If you're writing and promoting yourself full-time and your product's rather niche, self-publish. If not, try to publish traditionally, and be aware that most writers do not sell their first books. You may try to reorganize your book to make it more salable as well. I may be misunderstanding your premise, but if you have a novel following talking cats, then your audience is probably children's/young adult, and you'll want to revise with that audience in mind. Regarding pennames, if your actual name's too common, already published/famous -I hope your last name isn't Garofalo!- difficult to remember or spell, you're interested in multiple genres or your image is important in your day job, e.g. law, or you're writing risque content in a conservative community, then it's best to write with a penname.
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    stainsofpeach One Day at a Time

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    You can definitely do both, as Chele rightly said, we call that a hybrid author. And in fact, the very idea of traditionally published is getting fixed with indie-houses springing up. You have to figure out what's best for you.

    As for Hybrid authors, unless you are Hugh Howley or E.L James, and let's face it, the rest of us aren't, it is still not really seen as good form by agents/publishers to go self-pub with your first book. They can be pretty elitist about it and they definitely look at the sales of that self-published book when considering later submissions.
    According to a lot of interviews I've read, it comes across as impatient and it turns agents off. But that is changing all the time as well and there are quite a lot of agents now, who handle international rights and stuff for self-published authors. Despite famous examples, it is still far more prevalent for traditionally published authors to sell some of their stuff by themselves rather than the other way around.

    Personally, I don't quite understand why you want to pick self-publishing before even trying anything else and waiting for the feedback. Like someone said above: self-publishing because it's niche, or because it's a genre that has a big readership but it's not currently a trend so publishing houses don't want it, those are good ideas. Self-publishing because you want to avoid rejection or feedback or just to check it out... not so much. It hurts all serious self-publishers if some do it without forethought + proper editing, and just because you can.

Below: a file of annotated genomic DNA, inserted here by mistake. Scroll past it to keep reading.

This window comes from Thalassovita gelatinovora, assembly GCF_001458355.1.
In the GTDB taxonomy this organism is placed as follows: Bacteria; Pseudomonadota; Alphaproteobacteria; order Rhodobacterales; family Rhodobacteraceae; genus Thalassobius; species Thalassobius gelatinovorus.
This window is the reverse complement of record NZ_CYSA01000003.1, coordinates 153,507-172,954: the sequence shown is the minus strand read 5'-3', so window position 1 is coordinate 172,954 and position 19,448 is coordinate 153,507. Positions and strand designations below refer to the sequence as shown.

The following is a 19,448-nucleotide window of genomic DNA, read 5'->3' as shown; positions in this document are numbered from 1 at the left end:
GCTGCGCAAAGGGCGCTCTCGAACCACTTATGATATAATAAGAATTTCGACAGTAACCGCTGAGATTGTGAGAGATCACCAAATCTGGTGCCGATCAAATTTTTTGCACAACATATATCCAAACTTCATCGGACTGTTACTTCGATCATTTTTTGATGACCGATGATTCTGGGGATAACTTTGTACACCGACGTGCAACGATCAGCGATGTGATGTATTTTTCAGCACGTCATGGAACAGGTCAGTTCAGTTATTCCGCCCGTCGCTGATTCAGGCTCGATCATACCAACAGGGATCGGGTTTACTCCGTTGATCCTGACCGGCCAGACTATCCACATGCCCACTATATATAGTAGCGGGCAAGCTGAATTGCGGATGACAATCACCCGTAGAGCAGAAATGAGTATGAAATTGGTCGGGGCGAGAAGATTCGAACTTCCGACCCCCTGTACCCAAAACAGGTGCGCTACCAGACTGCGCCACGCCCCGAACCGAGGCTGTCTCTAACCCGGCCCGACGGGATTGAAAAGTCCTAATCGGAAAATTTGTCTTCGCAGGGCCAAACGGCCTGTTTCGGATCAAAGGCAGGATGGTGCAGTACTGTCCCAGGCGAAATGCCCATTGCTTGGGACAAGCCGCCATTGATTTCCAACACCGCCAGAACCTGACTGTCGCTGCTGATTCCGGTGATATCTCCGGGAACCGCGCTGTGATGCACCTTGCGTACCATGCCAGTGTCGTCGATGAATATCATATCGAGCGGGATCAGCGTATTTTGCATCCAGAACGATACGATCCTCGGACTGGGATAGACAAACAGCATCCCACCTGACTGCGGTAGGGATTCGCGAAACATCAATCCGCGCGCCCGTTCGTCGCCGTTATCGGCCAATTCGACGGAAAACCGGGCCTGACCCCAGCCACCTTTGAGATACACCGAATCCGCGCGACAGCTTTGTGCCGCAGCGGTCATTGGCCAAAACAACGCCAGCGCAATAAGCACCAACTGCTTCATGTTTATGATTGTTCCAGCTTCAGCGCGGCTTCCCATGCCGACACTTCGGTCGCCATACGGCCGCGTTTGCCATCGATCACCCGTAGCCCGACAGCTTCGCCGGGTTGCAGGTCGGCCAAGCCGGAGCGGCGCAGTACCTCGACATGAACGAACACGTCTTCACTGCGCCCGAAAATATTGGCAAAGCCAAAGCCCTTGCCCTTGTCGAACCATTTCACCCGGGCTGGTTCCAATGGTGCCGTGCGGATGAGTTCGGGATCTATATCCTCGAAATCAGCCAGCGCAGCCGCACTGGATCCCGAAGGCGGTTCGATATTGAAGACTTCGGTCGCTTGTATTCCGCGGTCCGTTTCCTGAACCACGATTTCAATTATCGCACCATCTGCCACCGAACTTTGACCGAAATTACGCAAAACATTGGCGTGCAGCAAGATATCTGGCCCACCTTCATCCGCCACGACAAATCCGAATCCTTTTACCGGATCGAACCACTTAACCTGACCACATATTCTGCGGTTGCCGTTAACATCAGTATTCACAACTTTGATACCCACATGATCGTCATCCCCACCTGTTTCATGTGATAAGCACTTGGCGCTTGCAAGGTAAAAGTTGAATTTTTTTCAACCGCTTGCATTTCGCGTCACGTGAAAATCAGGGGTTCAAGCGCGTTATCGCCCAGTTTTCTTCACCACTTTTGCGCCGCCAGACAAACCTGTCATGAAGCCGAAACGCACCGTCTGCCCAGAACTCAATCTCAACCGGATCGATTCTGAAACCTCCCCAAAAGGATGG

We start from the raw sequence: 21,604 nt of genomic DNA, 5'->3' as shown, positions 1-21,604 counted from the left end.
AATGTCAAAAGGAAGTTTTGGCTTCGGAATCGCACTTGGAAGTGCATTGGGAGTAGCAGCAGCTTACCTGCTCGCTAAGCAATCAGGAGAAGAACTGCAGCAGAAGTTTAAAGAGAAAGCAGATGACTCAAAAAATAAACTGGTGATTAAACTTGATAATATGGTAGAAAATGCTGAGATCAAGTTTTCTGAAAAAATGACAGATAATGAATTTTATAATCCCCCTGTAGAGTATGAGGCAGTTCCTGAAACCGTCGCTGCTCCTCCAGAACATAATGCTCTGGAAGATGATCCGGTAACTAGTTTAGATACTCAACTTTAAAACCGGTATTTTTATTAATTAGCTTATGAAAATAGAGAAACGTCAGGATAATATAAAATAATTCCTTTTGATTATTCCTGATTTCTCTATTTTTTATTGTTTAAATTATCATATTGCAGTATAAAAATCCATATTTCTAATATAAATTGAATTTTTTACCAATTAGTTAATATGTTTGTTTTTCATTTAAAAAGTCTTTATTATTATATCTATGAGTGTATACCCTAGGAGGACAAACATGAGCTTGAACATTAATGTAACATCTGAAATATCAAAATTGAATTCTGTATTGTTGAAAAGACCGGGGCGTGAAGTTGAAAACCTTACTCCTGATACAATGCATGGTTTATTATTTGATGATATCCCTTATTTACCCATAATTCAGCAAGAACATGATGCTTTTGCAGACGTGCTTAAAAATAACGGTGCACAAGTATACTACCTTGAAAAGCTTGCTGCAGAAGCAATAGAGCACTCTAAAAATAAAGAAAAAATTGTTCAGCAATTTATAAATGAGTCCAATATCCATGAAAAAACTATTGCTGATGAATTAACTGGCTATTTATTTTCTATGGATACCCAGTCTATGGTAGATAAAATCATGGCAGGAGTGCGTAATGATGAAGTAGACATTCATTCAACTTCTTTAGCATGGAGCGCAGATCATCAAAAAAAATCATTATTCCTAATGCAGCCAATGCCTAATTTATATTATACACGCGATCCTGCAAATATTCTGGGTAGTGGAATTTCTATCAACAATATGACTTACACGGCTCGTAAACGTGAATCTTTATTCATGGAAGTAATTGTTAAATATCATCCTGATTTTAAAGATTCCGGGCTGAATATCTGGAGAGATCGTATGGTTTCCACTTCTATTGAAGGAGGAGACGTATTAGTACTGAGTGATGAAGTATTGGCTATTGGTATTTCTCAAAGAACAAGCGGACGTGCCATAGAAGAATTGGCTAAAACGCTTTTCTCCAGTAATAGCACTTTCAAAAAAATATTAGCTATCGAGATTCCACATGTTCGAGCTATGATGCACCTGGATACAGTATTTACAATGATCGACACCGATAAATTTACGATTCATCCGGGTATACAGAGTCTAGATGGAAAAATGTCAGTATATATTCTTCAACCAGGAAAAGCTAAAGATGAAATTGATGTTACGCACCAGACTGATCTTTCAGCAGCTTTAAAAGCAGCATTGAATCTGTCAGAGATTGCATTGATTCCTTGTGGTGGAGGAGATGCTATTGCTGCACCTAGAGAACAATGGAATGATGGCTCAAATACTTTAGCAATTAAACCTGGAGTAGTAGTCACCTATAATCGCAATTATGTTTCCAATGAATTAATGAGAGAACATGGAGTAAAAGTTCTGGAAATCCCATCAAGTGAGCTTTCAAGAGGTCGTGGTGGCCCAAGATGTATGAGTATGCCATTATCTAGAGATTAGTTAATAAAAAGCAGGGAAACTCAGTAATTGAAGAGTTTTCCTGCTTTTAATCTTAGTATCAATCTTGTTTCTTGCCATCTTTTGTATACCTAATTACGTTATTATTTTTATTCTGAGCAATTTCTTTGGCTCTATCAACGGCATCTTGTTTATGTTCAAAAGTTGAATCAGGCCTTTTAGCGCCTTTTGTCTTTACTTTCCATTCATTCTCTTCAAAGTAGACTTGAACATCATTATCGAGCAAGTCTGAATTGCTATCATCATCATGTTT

I'm not saying that's what you are planning, but I would be careful there - you have no idea how many review sites and readers closed their sites to self-pubbers because of the way they were treated and the quality of the books they received. Now all of them suffer.
    You see this over and over again.

    As for pen name, that is also changing rapidly. Mostly now, especially indie authors (and here I count self-pubbers and small publishing house published) realize that their body of work propels them forward, so you kind of start at the beginning with a new name, social media-wise pretty much no matter the genre.
    Then again, in self-publishing you can easily change your name and re-release it, so you might as well use one, in case it tanks, so that you can distance yourself from it completely. For see above reasons however, I would be a little suspicious of that. I mean if you believe in what you write, stand by it, otherwise don't publish it, you know?
    [Which isn't to say pen names are bad at all, just for this particular purpose.]

    Because yeah, everybody is right, the views on self-publishing are changing, but that is a very special kind of self-publishing. The very serious and planned out and dedicated kind. 90% of self-published books are still considered utter rubbish and you have to do everything you can to show people you are the serious, dedicated kind.
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    Tallypop hooray for socks

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    Totally in favor of going hybrid myself. The costs and benefits of publishing options are so different these days, it almost feels remiss to not take advantage of all the opportunities out there! You get things from indie publishing you'd ever get from a major publishing house, and the reverse is also true, and that's not even touching the huge variety of small press options out there.

    I'll be utilizing both options myself as I wind up my first and second novels next year. @Rhi-Rhi and I are also collaborating on a series of shorts and a duet of novels which will go out under an indie plan.